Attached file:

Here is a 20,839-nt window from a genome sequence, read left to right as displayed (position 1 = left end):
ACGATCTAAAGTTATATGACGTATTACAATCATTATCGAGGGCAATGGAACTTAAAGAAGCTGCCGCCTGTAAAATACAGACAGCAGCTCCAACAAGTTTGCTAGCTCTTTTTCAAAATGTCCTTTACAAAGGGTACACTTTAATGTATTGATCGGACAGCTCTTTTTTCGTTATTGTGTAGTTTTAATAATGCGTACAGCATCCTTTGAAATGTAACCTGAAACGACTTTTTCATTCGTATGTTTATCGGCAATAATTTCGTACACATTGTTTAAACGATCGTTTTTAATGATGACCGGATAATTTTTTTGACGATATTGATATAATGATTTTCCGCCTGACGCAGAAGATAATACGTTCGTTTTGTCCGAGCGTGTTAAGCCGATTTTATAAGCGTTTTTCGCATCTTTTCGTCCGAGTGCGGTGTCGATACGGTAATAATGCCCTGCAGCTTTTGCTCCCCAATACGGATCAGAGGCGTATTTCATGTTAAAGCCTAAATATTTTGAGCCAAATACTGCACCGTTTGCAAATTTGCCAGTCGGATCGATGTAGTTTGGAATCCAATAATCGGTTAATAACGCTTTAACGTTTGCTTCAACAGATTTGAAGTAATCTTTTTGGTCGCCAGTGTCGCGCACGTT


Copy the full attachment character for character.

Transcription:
Here is a 20,839-nt window from a genome sequence, read left to right as displayed (position 1 = left end):
ACGATCTAAAGTTATATGACGTATTACAATCATTATCGAGGGCAATGGAACTTAAAGAAGCTGCCGCCTGTAAAATACAGACAGCAGCTCCAACAAGTTTGCTAGCTCTTTTTCAAAATGTCCTTTACAAAGGGTACACTTTAATGTATTGATCGGACAGCTCTTTTTTCGTTATTGTGTAGTTTTAATAATGCGTACAGCATCCTTTGAAATGTAACCTGAAACGACTTTTTCATTCGTATGTTTATCGGCAATAATTTCGTACACATTGTTTAAACGATCGTTTTTAATGATGACCGGATAATTTTTTTGACGATATTGATATAATGATTTTCCGCCTGACGCAGAAGATAATACGTTCGTTTTGTCCGAGCGTGTTAAGCCGATTTTATAAGCGTTTTTCGCATCTTTTCGTCCGAGTGCGGTGTCGATACGGTAATAATGCCCTGCAGCTTTTGCTCCCCAATACGGATCAGAGGCGTATTTCATGTTAAAGCCTAAATATTTTGAGCCAAATACTGCACCGTTTGCAAATTTGCCAGTCGGATCGATGTAGTTTGGAATCCAATAATCGGTTAATAACGCTTTAACGTTTGCTTCAACAGATTTGAAGTAATCTTTTTGGTCGCCAGTGTCGCGCACGTT